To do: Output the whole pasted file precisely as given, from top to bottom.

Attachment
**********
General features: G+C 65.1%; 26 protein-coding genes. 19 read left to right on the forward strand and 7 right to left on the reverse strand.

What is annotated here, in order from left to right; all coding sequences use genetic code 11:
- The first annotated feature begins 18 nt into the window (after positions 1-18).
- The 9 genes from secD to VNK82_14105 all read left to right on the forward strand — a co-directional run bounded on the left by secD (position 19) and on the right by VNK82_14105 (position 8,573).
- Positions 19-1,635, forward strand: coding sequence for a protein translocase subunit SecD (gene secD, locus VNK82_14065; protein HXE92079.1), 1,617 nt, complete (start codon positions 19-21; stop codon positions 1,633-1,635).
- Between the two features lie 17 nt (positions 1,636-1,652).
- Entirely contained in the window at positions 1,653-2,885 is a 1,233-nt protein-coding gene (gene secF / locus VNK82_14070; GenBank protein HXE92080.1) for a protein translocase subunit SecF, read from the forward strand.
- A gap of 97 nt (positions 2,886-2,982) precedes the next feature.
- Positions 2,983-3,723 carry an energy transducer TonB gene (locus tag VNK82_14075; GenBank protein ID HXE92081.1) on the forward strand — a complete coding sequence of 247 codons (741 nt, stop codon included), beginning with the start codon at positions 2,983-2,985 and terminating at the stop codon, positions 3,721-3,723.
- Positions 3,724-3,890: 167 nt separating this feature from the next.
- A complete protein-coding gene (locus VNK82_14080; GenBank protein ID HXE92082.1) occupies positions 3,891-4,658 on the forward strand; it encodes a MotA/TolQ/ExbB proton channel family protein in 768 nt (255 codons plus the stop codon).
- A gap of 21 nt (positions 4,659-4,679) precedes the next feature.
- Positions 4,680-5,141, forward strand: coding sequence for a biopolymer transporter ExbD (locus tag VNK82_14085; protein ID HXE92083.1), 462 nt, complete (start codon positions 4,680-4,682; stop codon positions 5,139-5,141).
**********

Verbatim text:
General features: G+C 65.1%; 26 protein-coding genes. 19 read left to right on the forward strand and 7 right to left on the reverse strand.

What is annotated here, in order from left to right; all coding sequences use genetic code 11:
- The first annotated feature begins 18 nt into the window (after positions 1-18).
- The 9 genes from secD to VNK82_14105 all read left to right on the forward strand — a co-directional run bounded on the left by secD (position 19) and on the right by VNK82_14105 (position 8,573).
- Positions 19-1,635, forward strand: coding sequence for a protein translocase subunit SecD (gene secD, locus VNK82_14065; protein HXE92079.1), 1,617 nt, complete (start codon positions 19-21; stop codon positions 1,633-1,635).
- Between the two features lie 17 nt (positions 1,636-1,652).
- Entirely contained in the window at positions 1,653-2,885 is a 1,233-nt protein-coding gene (gene secF / locus VNK82_14070; GenBank protein HXE92080.1) for a protein translocase subunit SecF, read from the forward strand.
- A gap of 97 nt (positions 2,886-2,982) precedes the next feature.
- Positions 2,983-3,723 carry an energy transducer TonB gene (locus tag VNK82_14075; GenBank protein ID HXE92081.1) on the forward strand — a complete coding sequence of 247 codons (741 nt, stop codon included), beginning with the start codon at positions 2,983-2,985 and terminating at the stop codon, positions 3,721-3,723.
- Positions 3,724-3,890: 167 nt separating this feature from the next.
- A complete protein-coding gene (locus VNK82_14080; GenBank protein ID HXE92082.1) occupies positions 3,891-4,658 on the forward strand; it encodes a MotA/TolQ/ExbB proton channel family protein in 768 nt (255 codons plus the stop codon).
- A gap of 21 nt (positions 4,659-4,679) precedes the next feature.
- Positions 4,680-5,141, forward strand: coding sequence for a biopolymer transporter ExbD (locus tag VNK82_14085; protein ID HXE92083.1), 462 nt, complete (start codon positions 4,680-4,682; stop codon positions 5,139-5,141).